In the inner city areas in the urban centers of Kerala, a large number of people belonging to the low-income groups reside often in dangerous dilapidated old tenements, buildings and houses. In Bombay for instance there were more than 19,000 residential buildings each having a number of tenements, which were constructed prior to 1940 and are in a dilapidated condition, and requiring urgent repairs. Some of these are even beyond repairs and need to be reconstructed or rebuilt completely.
The work involving the repair and reconstruction of buildings here is of a complicated nature and often beyond the meager financial capacity of the tenants and the landlords. But from humanitarian considerations it is a most pressing problem requiring urgent attention. Through a Repair and Construction Board, some buildings could have been repaired in Bombay. However, this work could be better undertaken by non-profit institutions, voluntary agencies, building owners or the tenants themselves in groups with the full support of the government and other public sector institutions.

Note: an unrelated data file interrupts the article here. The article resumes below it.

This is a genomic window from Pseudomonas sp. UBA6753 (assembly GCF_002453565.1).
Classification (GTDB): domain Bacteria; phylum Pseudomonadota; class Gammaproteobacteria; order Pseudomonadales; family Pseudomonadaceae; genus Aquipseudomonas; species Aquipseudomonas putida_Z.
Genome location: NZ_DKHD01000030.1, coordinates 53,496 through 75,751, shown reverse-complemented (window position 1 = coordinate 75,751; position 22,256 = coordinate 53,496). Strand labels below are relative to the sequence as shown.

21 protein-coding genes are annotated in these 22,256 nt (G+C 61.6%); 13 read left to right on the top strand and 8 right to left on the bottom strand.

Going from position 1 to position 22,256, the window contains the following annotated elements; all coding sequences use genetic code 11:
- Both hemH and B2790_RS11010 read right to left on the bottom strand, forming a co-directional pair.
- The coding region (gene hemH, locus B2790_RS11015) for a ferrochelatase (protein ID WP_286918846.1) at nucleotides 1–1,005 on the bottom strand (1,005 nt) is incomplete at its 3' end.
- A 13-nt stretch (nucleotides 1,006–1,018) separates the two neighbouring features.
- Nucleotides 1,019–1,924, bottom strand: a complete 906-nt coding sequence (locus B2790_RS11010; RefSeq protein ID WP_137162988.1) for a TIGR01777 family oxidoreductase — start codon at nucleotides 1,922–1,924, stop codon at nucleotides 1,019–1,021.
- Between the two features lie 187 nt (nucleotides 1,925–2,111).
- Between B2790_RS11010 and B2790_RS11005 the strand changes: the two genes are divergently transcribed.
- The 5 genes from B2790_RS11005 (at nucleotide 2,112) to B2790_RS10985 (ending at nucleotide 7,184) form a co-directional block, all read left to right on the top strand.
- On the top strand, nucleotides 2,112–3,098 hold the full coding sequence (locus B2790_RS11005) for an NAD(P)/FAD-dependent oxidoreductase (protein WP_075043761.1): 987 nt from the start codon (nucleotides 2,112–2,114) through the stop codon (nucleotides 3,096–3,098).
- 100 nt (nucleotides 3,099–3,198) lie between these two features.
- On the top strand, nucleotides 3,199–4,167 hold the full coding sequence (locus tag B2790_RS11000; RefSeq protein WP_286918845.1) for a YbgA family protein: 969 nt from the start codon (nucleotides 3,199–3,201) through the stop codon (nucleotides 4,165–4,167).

With respect to developments in real estate Kerala is following a particular pattern of blending the old with the new. In many parts of the state the government has already identified scores of old houses and other structures that require the special sanction of the government when undertaking further alterations and repairs. The tireless efforts of the renowned environmentalists and other historians on the need to preserve the old charm of certain parts of the city have gone well with the public and also the state government.
But more needs to be done with respect to buildings and structures that are so old and thus beyond repair. Certain organizations have stood in between development and the demolition of structures that have posed a hazard to the people living around it. But in most cases wiser counsel has prevailed and thus the best course of action could be taken.